A record high S&P 500 has done more than just confound prognosticators. It seems it has also made us feel quite confident in our finances.

This assuredness has impacted how we plan for the year. According to a new survey by Allianz Life Insurance Company of North America, only 14% of those surveyed will set a New Year’s resolution related to personal finance. It’s down from 18% last year.

Only one-in-four included financial stability within their top focus areas for the year.

With the high stock market and low unemployment, more people, seemingly, feel flush (or at least secure), reducing the urge to focus on their money.

Those that pursue – or have reached – financial independence don’t fall for this sudden sense of strength in the market, unless they’ve truly reached the level where they can no longer worry about paychecks. While you can’t overgeneralize with those that follow financial independence retire early (FIRE) strategies, they do tend to set and follow through on financial goals. So when it comes to New Year’s resolutions, they’ve often thought through how they will keep to whatever objective they want to reach.

“It’s vital to set tangible, realistic goals and to note or even celebrate reaching those goals along the way,” said Leif Dahleen, a former anesthesiologist who retired at 43. Without such goals, allowing you to enjoy the incremental progress, FIRE can sometimes seem “insurmountable,” he added.

Here’s what some within the FIRE community plan to do with their resolutions this year. As you will see, it varies depending on how close they’ve come to financial independence.

The Budding Entrepreneur

Jamila Souffrant saved over $160,000 in two years as she and her husband revamped their savings strategy so she could quit her job before 40. That all changed in September 2018, when Souffrant decided the best investment strategy would be for her to build her own business.

Instead of super-saving, she quit her job and focused on growing her blog and podcast, Journey to Launch, as she tries to turn it into a sustainable business.

When she did, her family investing strategy changed. She had to put financial independence on hold. For the last year, the family hasn’t invested in retirement, as they use her husband’s income for living life in Brooklyn, NY while she grows the company.

The resolution this year? To restart funneling funds into an investment account once again.

“[I] would like to be able to max out our Roth IRA and invest pre-tax dollars into an IRA for myself,” said Souffrant.

Even when she was accumulating funds in the two years she super-saved, Souffrant said she used resolutions as a way to set investment targets.

It’s also how she built about a year’s worth of funds in a short-term, easily accessible savings account. This money allowed her the freedom to step away from the nine-to-five and focus on the business, while ensuring the family could cover any expenses over the initial push to grow the company.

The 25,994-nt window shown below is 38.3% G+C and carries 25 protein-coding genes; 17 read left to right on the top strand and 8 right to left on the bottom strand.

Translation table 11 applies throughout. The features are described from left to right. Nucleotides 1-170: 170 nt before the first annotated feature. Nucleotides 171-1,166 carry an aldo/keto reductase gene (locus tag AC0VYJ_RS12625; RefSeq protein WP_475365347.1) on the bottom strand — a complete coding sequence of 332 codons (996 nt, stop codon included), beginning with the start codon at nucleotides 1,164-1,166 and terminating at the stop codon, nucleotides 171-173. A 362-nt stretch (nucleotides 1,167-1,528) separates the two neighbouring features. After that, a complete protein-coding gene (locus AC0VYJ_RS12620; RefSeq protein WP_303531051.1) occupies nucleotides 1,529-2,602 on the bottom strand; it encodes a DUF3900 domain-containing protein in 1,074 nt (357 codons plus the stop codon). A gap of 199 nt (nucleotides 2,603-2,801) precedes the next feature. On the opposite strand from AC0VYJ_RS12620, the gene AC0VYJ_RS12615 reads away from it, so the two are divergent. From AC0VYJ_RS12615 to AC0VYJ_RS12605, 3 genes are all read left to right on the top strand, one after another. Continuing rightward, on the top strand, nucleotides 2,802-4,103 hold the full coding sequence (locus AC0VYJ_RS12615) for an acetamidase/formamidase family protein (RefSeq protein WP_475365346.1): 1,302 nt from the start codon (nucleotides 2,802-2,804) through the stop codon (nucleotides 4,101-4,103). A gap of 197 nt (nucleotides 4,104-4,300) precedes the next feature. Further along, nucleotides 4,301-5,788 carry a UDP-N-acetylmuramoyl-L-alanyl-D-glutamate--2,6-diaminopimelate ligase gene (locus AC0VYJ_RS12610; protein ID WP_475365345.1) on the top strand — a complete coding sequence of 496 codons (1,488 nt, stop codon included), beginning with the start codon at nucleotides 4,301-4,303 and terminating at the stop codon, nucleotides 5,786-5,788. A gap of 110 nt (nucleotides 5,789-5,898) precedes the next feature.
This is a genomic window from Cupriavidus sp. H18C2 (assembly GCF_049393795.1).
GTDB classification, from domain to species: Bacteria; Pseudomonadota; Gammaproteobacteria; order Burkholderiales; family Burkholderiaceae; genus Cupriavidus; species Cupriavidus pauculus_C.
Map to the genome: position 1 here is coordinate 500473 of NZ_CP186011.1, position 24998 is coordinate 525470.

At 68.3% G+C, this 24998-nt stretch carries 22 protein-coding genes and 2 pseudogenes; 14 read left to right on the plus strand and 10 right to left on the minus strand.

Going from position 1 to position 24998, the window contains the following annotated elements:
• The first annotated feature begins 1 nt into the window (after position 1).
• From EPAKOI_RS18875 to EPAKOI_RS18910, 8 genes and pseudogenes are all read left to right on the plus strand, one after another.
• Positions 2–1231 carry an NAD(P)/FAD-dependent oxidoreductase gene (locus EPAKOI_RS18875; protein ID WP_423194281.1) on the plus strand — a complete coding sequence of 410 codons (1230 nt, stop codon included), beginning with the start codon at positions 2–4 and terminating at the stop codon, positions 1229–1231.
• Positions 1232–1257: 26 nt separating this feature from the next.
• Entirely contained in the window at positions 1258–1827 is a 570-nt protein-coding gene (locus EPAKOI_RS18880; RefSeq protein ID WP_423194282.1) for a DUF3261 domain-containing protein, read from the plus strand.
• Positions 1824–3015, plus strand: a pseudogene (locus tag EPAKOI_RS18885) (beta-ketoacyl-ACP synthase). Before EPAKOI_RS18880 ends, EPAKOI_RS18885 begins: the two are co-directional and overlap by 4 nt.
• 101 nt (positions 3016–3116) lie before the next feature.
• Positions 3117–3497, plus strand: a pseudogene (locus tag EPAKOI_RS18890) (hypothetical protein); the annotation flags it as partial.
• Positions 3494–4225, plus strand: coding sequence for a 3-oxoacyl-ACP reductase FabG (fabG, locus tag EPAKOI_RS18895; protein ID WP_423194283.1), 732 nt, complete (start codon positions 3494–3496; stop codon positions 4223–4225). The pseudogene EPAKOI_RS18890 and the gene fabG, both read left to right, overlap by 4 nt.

The Near Retiree

When John moved to the U.S. as a young man, he only had about $1,000 to his name. Now, 16 years later, if John lost his job, he believes it would be the last one he would ever have.

The main tactic John, who remains anonymous while he continues to work full-time, used to super-size his savings was to arbitrage his career, willing to go to areas of the U.S. some of his coworkers weren’t. Since much of his family remained in India at the time, he didn’t really have a preference where he lived, which he credits for faster promotions and stronger career trajectory. Now, in San Francisco, he has a high paying job and the freedom to stock away around 50% of his income.

As he blogs about at Financial Freedom Countdown, John uses automation tools in order to achieve his resolutions and “eliminate all friction including my own behavior,” he said.

The automated strategy will pull out the amount he chooses to invest at the beginning of the year, and that will ensure he reaches his resolution.

As for other resolutions this year, he’s also looking to boost his real estate portfolio. To gain more information, he wants to attend a different webinar or meet-up every week, so he can learn more on how to do so. As he learns more, his goal for the real estate portion of his FIRE plan will crystalize further.

The FIREd Resolution

For Dahleen, who tracks his extreme early retirement at Physician on FIRE, his resolutions don’t center around financial goals this year, after officially stepping away from the workforce in late 2019.

“I’ve met or exceeded most money goals and I’m more focused on health and personal growth this year,” he said.

He falls into the bucket of those surveyed that aren’t focused on finances this year, but it’s a luxury he can now afford. It happened because he stashed the majority of his high anesthesiologist paycheck into investments while keeping his lifestyle inflation down. Now his retirement has been focused on traveling with his family.

His personal goals look very simple (even if still strenuous), as he wants to run a full marathon by the end of the year.